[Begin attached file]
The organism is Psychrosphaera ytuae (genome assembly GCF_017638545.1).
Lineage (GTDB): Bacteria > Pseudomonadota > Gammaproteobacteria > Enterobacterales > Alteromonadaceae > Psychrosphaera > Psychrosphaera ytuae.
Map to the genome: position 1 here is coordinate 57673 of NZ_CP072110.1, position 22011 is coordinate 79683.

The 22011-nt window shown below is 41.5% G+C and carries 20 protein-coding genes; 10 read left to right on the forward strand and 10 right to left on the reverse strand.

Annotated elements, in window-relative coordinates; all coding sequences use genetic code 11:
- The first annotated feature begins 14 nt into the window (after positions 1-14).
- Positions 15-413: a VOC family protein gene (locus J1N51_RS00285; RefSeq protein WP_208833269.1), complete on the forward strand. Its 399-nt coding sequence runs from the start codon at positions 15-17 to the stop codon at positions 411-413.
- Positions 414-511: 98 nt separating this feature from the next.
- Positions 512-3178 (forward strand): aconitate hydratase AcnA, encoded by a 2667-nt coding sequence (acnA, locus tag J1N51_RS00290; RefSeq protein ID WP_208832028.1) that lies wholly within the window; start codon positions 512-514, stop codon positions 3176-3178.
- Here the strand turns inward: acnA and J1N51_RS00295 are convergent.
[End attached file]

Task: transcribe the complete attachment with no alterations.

The organism is Psychrosphaera ytuae (genome assembly GCF_017638545.1).
Lineage (GTDB): Bacteria > Pseudomonadota > Gammaproteobacteria > Enterobacterales > Alteromonadaceae > Psychrosphaera > Psychrosphaera ytuae.
Map to the genome: position 1 here is coordinate 57673 of NZ_CP072110.1, position 22011 is coordinate 79683.

The 22011-nt window shown below is 41.5% G+C and carries 20 protein-coding genes; 10 read left to right on the forward strand and 10 right to left on the reverse strand.

Annotated elements, in window-relative coordinates; all coding sequences use genetic code 11:
- The first annotated feature begins 14 nt into the window (after positions 1-14).
- Positions 15-413: a VOC family protein gene (locus J1N51_RS00285; RefSeq protein WP_208833269.1), complete on the forward strand. Its 399-nt coding sequence runs from the start codon at positions 15-17 to the stop codon at positions 411-413.
- Positions 414-511: 98 nt separating this feature from the next.
- Positions 512-3178 (forward strand): aconitate hydratase AcnA, encoded by a 2667-nt coding sequence (acnA, locus tag J1N51_RS00290; RefSeq protein ID WP_208832028.1) that lies wholly within the window; start codon positions 512-514, stop codon positions 3176-3178.
- Here the strand turns inward: acnA and J1N51_RS00295 are convergent.